by Dean Speer and Francis Timlin
September, 2003 -- In early September, we had a wonderful and amiable conference call with Mr. Sayette from his California home. What follows is the fascinating story of his career as a ballet master and stager of historic ballets.
How did you get into staging ballets?
I danced with Denhamís Ballet Russe de Monte Carlo for four seasons prior to joining the Metropolitan Opera Ballet for twelve seasons, which made my connection to the Diaghilev ballets very interesting in my career as a ballet master. Also Dame Alicia Markova was director of the Met Opera Ballet for a few years, and it was through her that I worked with Bronislava Nijinska in performances of Les Biches and Brahmís Variations, with the Buffalo Ballet at Jacobís Pillow. I then moved to Marin County and became the part-time ballet master for Oakland Ballet in 1976. It was almost an act of fate that I met Ronn Guidi, the founder of Oakland Ballet, whose goal was in preserving the great ballets of the past that were being lost.
I was the ballet master in 1976 when Eugene Loring staged Billy the Kid. I became the stager for of Loring's ballet, Billy the Kid, in the Oakland Ballet repertoire. I staged twelve productions of Billy since 1987, which had great popularity during the centennial year of Aaron Copland's birth (2000) -- including one at Pacific Northwest Ballet. (They did an excellent job!) Besides PNB that year, I did ABT, Joffrey Ballet and Ballet Arizona. I do essentially three ballets: Billy, Cakewalk, and Les Noces. There have been several requests for Cakewalk during the past couple of years, most recently at Kansas City Ballet. I have staged Les Noces for the Joffrey Ballet, having staged 9 productions of it since 1984, including a revival of it for the Joffrey Ballet of Chicago.
As a follow up to my earlier interview on Les Noces, I would simply say that the Kirov's organizational structure is not conducive to staging new works. This is partly due to their being required to perform three to four performances each week all season long, which makes for limited rehearsal time for anything else. While I was personally treated well, it is clear to me that "the system" is a problem. Scheduling is very arbitrary. For example, I was scheduled to set Les Noces at the same time that Millicent Hodson was there to set Rite of Spring. I was never scheduled for a block of time greater than two or so hours in any day. This gave me barely enough time to teach the steps. The London opening was a bit of a disappointment. The performers got stronger later in the run, however. I had never seen the Royal Ballet version and when I did, I was astounded at some of the differences.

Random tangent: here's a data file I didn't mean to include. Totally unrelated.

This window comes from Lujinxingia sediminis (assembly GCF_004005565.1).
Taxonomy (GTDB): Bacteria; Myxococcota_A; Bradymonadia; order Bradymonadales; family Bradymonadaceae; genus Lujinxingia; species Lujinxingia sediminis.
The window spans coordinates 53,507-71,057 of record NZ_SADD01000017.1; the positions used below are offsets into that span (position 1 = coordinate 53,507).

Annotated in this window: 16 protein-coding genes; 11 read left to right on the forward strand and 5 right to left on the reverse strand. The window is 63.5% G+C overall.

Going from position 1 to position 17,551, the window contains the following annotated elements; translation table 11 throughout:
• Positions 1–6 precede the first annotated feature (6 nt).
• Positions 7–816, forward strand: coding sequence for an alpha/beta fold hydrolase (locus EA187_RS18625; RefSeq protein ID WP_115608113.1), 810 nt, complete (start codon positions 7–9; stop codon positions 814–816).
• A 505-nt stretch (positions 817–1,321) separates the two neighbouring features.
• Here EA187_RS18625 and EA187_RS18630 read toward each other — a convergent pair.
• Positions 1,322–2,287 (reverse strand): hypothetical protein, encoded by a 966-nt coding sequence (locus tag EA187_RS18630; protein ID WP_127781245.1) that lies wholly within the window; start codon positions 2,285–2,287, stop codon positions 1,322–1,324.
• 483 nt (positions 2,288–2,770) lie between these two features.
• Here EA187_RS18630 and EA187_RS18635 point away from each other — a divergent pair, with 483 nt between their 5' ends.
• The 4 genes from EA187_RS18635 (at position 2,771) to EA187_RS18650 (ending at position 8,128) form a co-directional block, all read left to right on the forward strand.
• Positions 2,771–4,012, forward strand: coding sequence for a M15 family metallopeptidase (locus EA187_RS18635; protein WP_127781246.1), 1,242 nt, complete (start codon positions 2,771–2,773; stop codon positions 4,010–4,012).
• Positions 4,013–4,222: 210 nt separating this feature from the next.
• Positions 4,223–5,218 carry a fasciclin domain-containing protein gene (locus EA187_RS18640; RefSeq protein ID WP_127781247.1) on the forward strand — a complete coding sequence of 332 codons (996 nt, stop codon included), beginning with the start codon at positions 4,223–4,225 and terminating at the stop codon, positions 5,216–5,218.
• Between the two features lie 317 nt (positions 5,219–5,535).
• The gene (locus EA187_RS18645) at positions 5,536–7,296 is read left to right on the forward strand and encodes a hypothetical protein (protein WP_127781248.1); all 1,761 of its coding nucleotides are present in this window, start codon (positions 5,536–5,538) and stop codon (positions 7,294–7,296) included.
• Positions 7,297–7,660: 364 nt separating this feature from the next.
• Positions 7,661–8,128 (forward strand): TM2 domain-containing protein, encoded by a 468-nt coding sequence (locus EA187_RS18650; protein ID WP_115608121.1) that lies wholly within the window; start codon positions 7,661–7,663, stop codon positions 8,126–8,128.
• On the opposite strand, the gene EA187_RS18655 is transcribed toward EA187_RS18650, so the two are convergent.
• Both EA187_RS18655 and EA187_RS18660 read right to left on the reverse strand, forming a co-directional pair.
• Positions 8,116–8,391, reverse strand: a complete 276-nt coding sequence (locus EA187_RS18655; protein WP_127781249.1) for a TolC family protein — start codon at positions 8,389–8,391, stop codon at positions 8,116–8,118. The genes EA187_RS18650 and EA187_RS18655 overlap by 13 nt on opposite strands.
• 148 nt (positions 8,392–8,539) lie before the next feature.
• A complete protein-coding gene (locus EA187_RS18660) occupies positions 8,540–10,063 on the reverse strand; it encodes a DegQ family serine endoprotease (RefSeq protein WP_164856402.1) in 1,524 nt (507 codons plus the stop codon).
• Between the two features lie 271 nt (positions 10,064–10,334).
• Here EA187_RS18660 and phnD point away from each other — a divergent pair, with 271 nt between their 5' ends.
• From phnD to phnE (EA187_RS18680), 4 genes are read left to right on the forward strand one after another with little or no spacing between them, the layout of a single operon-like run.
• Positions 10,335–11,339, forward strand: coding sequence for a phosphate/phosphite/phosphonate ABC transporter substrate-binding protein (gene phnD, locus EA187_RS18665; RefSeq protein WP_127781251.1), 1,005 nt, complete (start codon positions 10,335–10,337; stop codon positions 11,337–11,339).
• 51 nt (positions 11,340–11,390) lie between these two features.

Tell us about Les Biches.
I have never had the opportunity to stage it outside of Oakland. The version performed by Royal Ballet is very similar. Some of the differences of Les Noces that I mentioned earlier include that it seems much more stylized than Oakland's version, with a larger cast -- 42 as opposed to 36. The Paris Opera Ballet version is much closer to the Oakland version than the Royal Ballet version.
What is on your plate for the future?
I have been asked by Carla Fracci to stage Les Noces for Rome Opera. Other than that, I am teaching company class at Oakland Ballet and will do another run as Drosselmeyer in Ronn Guidi's Nutcracker this year.
I have noticed that companies tend to do these ballets (Billy, Cakewalk, Les Noces) once and then drop them. Oakland Ballet once had an emphasis on them. The productions were very well-researched for accuracy in costume and set design. We had Les Noces, Les Biches, Le Train Bleu, Bolero, and the first movement of the Chopin Concerto, plus some works by Fokine, Massine, and Joose. Now these works are in great danger of being lost.
Any final thoughts on your experience as a stager?
Diplomacy is essential!
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